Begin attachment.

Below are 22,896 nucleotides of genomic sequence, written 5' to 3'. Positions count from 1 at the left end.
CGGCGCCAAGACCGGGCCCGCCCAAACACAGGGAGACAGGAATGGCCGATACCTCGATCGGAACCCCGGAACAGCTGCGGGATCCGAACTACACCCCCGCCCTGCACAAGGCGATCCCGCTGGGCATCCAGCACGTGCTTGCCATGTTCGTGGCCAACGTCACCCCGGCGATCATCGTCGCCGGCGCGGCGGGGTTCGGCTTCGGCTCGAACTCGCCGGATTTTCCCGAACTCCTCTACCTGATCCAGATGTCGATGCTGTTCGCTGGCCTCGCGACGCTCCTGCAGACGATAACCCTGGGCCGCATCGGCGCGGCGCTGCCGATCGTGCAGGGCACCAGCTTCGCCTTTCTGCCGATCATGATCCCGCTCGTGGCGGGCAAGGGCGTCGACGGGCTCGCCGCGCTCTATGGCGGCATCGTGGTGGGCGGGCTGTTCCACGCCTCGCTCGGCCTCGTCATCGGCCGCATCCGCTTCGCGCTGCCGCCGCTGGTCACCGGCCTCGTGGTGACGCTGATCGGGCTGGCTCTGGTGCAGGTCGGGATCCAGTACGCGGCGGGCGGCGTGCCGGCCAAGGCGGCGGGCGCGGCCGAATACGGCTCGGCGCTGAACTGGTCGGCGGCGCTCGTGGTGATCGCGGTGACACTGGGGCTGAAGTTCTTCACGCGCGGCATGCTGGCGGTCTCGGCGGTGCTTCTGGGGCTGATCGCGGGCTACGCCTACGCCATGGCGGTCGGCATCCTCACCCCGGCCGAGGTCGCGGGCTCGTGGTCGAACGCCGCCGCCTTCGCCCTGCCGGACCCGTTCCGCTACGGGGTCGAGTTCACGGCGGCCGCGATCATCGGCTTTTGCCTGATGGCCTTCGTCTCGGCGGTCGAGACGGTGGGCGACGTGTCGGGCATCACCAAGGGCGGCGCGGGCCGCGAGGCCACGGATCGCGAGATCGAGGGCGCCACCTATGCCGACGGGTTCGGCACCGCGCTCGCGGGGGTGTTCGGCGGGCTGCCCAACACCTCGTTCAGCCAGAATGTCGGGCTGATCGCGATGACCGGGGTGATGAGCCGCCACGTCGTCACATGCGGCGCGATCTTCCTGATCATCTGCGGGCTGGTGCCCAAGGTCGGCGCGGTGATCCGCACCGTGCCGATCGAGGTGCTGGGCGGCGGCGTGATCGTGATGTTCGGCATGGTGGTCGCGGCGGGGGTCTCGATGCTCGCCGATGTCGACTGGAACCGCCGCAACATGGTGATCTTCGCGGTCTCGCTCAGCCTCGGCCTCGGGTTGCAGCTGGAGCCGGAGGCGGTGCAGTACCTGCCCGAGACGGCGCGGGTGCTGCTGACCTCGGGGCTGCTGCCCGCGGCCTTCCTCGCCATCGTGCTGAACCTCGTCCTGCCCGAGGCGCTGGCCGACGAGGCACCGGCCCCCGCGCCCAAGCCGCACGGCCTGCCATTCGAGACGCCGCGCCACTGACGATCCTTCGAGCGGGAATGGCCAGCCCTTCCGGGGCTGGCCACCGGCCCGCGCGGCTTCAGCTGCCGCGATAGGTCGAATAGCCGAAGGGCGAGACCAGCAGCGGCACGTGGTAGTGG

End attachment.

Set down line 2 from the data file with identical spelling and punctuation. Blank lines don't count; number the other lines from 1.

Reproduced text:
CGGCGCCAAGACCGGGCCCGCCCAAACACAGGGAGACAGGAATGGCCGATACCTCGATCGGAACCCCGGAACAGCTGCGGGATCCGAACTACACCCCCGCCCTGCACAAGGCGATCCCGCTGGGCATCCAGCACGTGCTTGCCATGTTCGTGGCCAACGTCACCCCGGCGATCATCGTCGCCGGCGCGGCGGGGTTCGGCTTCGGCTCGAACTCGCCGGATTTTCCCGAACTCCTCTACCTGATCCAGATGTCGATGCTGTTCGCTGGCCTCGCGACGCTCCTGCAGACGATAACCCTGGGCCGCATCGGCGCGGCGCTGCCGATCGTGCAGGGCACCAGCTTCGCCTTTCTGCCGATCATGATCCCGCTCGTGGCGGGCAAGGGCGTCGACGGGCTCGCCGCGCTCTATGGCGGCATCGTGGTGGGCGGGCTGTTCCACGCCTCGCTCGGCCTCGTCATCGGCCGCATCCGCTTCGCGCTGCCGCCGCTGGTCACCGGCCTCGTGGTGACGCTGATCGGGCTGGCTCTGGTGCAGGTCGGGATCCAGTACGCGGCGGGCGGCGTGCCGGCCAAGGCGGCGGGCGCGGCCGAATACGGCTCGGCGCTGAACTGGTCGGCGGCGCTCGTGGTGATCGCGGTGACACTGGGGCTGAAGTTCTTCACGCGCGGCATGCTGGCGGTCTCGGCGGTGCTTCTGGGGCTGATCGCGGGCTACGCCTACGCCATGGCGGTCGGCATCCTCACCCCGGCCGAGGTCGCGGGCTCGTGGTCGAACGCCGCCGCCTTCGCCCTGCCGGACCCGTTCCGCTACGGGGTCGAGTTCACGGCGGCCGCGATCATCGGCTTTTGCCTGATGGCCTTCGTCTCGGCGGTCGAGACGGTGGGCGACGTGTCGGGCATCACCAAGGGCGGCGCGGGCCGCGAGGCCACGGATCGCGAGATCGAGGGCGCCACCTATGCCGACGGGTTCGGCACCGCGCTCGCGGGGGTGTTCGGCGGGCTGCCCAACACCTCGTTCAGCCAGAATGTCGGGCTGATCGCGATGACCGGGGTGATGAGCCGCCACGTCGTCACATGCGGCGCGATCTTCCTGATCATCTGCGGGCTGGTGCCCAAGGTCGGCGCGGTGATCCGCACCGTGCCGATCGAGGTGCTGGGCGGCGGCGTGATCGTGATGTTCGGCATGGTGGTCGCGGCGGGGGTCTCGATGCTCGCCGATGTCGACTGGAACCGCCGCAACATGGTGATCTTCGCGGTCTCGCTCAGCCTCGGCCTCGGGTTGCAGCTGGAGCCGGAGGCGGTGCAGTACCTGCCCGAGACGGCGCGGGTGCTGCTGACCTCGGGGCTGCTGCCCGCGGCCTTCCTCGCCATCGTGCTGAACCTCGTCCTGCCCGAGGCGCTGGCCGACGAGGCACCGGCCCCCGCGCCCAAGCCGCACGGCCTGCCATTCGAGACGCCGCGCCACTGACGATCCTTCGAGCGGGAATGGCCAGCCCTTCCGGGGCTGGCCACCGGCCCGCGCGGCTTCAGCTGCCGCGATAGGTCGAATAGCCGAAGGGCGAGACCAGCAGCGGCACGTGGTAGTGG